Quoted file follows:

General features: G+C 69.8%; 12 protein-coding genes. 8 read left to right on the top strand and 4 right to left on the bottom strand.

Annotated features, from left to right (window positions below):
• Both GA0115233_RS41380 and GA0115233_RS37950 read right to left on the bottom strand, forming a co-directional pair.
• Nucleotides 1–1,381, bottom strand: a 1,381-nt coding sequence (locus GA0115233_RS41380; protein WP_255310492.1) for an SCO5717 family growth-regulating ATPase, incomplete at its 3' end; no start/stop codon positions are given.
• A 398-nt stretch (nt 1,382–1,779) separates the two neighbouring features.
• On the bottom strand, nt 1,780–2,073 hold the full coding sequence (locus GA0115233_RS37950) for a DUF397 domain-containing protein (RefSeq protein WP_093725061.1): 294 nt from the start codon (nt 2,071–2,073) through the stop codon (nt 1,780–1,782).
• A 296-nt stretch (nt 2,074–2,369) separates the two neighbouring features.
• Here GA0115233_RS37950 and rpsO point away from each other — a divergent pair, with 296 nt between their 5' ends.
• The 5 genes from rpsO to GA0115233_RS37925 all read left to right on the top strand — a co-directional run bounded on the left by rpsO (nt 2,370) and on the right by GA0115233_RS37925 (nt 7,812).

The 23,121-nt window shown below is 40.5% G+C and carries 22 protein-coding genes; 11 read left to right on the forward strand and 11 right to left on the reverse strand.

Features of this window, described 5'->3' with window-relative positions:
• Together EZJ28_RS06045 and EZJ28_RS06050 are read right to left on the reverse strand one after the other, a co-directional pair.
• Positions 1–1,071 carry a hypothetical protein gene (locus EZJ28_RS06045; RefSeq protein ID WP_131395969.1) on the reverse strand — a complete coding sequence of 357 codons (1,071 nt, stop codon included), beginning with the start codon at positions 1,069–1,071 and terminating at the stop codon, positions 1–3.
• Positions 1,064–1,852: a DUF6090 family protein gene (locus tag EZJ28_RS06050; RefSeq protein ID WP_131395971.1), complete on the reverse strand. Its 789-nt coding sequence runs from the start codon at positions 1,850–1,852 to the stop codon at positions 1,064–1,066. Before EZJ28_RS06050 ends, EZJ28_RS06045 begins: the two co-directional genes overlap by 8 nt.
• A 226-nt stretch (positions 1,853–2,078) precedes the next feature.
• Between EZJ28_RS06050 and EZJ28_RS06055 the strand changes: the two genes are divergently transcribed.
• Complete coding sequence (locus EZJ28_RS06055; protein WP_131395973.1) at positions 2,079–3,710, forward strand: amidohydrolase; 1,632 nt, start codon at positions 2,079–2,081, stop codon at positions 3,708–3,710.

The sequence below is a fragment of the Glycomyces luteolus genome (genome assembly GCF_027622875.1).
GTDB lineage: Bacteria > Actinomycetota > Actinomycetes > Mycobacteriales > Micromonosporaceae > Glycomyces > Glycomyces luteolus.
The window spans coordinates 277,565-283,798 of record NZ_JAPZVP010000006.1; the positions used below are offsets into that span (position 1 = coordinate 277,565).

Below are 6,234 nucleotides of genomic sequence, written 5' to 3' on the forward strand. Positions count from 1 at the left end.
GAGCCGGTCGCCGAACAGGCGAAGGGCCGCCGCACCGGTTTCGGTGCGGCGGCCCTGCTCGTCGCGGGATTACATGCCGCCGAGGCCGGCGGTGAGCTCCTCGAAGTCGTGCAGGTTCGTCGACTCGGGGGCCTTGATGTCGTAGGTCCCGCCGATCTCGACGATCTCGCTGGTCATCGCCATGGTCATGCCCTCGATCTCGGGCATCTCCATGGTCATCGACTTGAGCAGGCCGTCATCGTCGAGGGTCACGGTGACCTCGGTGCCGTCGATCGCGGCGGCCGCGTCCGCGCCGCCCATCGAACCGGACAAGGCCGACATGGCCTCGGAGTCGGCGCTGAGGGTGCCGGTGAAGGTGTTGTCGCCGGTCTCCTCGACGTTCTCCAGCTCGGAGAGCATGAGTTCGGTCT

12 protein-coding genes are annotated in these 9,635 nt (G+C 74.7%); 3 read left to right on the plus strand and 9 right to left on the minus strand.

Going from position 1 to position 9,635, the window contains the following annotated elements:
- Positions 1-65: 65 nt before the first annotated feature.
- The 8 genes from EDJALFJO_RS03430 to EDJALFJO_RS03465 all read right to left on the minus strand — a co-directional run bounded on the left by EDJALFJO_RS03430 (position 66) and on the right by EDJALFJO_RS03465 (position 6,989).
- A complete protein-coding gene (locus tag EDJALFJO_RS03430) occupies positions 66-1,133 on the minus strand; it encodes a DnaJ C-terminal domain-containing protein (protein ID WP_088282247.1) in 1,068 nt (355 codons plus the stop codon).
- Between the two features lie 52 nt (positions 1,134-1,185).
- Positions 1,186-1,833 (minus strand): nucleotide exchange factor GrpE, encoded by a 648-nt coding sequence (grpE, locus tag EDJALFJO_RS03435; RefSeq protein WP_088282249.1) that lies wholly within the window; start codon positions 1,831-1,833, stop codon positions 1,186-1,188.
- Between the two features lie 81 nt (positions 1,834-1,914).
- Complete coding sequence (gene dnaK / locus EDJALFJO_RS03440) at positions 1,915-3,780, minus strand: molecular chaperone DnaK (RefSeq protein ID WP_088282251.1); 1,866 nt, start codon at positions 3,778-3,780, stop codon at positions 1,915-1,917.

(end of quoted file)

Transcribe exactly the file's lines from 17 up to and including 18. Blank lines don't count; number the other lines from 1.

• Complete coding sequence (locus EZJ28_RS06055; protein WP_131395973.1) at positions 2,079–3,710, forward strand: amidohydrolase; 1,632 nt, start codon at positions 2,079–2,081, stop codon at positions 3,708–3,710.

The sequence below is a fragment of the Glycomyces luteolus genome (genome assembly GCF_027622875.1).